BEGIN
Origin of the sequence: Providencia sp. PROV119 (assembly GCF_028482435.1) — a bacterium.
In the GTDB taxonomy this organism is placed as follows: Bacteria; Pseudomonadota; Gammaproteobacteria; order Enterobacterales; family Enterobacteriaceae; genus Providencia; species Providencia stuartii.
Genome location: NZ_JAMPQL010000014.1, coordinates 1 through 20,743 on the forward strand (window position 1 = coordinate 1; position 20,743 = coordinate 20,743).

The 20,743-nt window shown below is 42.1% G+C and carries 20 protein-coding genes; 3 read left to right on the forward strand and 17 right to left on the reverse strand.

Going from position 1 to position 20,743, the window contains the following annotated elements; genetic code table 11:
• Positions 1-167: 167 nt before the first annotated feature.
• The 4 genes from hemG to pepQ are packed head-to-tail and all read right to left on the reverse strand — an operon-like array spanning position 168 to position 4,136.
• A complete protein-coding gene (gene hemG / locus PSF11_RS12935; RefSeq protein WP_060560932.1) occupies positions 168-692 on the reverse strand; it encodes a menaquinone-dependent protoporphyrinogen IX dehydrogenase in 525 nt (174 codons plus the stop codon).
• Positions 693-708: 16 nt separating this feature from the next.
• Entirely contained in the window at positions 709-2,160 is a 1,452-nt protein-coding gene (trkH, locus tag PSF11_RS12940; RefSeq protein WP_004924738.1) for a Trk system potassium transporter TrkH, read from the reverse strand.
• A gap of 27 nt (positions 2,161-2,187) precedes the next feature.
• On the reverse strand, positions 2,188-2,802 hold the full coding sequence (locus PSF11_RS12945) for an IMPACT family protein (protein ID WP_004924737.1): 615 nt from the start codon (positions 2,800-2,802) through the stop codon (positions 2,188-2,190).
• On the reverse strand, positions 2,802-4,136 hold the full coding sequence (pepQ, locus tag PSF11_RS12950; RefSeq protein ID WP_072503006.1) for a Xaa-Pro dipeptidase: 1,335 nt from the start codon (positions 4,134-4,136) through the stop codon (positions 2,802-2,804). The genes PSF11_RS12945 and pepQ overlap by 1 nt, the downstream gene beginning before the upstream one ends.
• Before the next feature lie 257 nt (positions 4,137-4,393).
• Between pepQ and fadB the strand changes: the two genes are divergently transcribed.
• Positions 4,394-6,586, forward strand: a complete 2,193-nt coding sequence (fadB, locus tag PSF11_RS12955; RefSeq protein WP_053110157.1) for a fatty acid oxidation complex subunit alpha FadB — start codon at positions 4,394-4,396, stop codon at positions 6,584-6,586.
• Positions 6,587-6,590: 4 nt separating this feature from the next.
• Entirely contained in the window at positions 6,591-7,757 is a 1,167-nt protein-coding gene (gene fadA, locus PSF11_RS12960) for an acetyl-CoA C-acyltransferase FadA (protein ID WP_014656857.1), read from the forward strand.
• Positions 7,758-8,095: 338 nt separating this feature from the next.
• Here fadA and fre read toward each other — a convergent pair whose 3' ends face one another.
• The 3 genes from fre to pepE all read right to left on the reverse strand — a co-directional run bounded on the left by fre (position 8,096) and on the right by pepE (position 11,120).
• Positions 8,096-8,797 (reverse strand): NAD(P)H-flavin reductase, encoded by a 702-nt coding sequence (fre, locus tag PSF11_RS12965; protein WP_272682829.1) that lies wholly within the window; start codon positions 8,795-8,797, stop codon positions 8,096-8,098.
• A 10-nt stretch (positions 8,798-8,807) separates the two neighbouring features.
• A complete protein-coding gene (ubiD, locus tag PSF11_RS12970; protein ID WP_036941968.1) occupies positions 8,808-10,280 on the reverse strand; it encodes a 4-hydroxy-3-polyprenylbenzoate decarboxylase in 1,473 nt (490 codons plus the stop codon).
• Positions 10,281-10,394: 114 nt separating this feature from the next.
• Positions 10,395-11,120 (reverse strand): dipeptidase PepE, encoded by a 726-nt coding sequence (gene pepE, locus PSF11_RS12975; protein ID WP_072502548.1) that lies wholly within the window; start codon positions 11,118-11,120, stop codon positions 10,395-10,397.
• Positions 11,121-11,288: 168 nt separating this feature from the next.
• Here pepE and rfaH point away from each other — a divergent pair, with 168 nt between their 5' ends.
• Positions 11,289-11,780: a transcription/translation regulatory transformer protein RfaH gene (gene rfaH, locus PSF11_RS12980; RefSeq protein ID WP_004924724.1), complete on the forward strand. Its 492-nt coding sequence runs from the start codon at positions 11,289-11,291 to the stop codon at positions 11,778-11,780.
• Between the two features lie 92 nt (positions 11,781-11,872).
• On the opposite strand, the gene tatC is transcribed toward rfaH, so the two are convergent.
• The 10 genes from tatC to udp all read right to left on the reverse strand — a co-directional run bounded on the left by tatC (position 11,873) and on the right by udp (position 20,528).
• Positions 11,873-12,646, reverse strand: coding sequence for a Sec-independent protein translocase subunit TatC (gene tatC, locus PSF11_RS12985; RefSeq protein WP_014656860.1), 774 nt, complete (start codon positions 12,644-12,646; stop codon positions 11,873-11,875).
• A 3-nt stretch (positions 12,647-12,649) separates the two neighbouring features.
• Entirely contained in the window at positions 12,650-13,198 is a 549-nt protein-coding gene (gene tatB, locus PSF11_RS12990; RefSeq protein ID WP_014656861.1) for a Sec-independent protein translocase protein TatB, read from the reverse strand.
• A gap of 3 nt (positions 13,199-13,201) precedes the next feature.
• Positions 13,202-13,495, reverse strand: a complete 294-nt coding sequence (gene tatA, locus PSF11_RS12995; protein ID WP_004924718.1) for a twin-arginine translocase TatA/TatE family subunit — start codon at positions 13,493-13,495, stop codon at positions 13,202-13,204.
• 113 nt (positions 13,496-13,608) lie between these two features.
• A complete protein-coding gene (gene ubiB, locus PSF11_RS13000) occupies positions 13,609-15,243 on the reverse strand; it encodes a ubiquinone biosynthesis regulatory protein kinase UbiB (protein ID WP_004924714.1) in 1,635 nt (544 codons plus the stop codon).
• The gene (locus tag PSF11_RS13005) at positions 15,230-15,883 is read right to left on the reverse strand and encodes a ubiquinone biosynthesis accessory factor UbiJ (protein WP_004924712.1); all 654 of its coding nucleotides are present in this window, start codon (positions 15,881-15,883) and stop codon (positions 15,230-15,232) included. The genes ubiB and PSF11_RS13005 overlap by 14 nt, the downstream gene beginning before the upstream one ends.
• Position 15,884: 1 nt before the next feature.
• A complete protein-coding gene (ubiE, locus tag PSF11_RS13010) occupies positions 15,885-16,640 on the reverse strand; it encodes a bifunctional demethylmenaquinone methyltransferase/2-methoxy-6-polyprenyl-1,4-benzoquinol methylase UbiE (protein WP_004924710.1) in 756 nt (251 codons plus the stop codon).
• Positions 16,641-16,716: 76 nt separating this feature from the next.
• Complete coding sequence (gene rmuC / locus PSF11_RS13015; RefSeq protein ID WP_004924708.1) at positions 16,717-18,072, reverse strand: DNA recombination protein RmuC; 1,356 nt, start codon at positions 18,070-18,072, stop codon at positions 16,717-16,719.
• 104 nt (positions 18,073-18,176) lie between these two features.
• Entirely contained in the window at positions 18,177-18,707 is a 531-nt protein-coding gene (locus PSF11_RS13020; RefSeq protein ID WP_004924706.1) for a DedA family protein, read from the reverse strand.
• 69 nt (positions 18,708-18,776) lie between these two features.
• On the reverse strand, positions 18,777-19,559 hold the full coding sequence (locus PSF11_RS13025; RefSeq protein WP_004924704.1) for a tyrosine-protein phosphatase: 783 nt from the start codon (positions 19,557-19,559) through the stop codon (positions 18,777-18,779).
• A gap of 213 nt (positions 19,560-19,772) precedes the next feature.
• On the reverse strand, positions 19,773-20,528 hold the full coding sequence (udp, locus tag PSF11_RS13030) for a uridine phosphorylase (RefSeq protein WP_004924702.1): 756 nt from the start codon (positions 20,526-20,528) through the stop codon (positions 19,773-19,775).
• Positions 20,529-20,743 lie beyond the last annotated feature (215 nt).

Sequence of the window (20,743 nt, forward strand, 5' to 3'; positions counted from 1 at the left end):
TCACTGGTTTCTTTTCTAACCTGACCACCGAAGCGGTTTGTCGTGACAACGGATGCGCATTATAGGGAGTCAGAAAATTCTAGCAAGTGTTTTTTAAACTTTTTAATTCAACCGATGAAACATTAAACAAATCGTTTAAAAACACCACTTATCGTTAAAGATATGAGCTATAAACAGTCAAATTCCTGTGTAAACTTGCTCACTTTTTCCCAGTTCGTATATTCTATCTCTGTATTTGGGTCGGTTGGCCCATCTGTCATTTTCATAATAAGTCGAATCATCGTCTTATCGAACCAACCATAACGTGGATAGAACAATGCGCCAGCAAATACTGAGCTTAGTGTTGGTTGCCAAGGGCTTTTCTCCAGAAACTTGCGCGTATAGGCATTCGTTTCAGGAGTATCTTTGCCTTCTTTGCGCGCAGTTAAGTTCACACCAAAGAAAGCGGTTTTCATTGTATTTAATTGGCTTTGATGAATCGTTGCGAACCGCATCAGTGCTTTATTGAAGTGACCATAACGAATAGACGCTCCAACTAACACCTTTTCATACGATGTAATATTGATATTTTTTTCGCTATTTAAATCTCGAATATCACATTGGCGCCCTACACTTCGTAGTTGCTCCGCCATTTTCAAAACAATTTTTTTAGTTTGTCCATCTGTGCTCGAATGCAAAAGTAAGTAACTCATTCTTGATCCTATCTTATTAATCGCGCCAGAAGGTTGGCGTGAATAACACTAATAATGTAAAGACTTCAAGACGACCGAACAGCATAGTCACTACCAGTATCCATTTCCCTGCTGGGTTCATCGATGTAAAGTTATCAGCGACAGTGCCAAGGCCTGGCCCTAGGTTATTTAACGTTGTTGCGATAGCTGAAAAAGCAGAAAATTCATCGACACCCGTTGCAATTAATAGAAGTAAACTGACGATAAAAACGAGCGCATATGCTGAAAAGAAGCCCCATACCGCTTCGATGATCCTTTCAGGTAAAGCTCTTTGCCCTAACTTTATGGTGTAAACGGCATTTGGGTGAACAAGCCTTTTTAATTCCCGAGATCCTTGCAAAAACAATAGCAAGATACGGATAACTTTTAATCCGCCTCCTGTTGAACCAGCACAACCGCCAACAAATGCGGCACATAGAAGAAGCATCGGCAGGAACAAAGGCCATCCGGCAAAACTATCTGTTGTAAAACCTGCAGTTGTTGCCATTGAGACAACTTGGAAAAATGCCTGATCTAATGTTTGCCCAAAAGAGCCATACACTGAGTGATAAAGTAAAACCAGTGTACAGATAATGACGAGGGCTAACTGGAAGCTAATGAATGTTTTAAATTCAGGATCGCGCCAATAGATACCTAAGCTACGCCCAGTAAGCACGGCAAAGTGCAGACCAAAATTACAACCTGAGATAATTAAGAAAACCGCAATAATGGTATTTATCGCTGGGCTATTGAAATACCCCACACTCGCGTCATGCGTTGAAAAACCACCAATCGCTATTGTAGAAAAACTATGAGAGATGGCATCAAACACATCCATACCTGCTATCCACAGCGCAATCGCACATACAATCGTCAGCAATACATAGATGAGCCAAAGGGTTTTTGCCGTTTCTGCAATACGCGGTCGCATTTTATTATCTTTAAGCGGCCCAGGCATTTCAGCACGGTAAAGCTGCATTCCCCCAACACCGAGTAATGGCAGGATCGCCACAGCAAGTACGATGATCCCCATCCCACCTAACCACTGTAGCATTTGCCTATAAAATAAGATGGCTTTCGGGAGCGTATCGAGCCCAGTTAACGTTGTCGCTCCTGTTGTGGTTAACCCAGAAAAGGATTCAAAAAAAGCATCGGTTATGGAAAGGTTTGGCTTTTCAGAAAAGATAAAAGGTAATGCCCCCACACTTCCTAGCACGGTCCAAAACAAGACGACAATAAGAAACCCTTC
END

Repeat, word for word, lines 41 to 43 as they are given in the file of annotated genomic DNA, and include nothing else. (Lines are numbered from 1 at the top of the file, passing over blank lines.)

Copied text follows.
• Position 15,884: 1 nt before the next feature.
• A complete protein-coding gene (ubiE, locus tag PSF11_RS13010) occupies positions 15,885-16,640 on the reverse strand; it encodes a bifunctional demethylmenaquinone methyltransferase/2-methoxy-6-polyprenyl-1,4-benzoquinol methylase UbiE (protein WP_004924710.1) in 756 nt (251 codons plus the stop codon).
• Positions 16,641-16,716: 76 nt separating this feature from the next.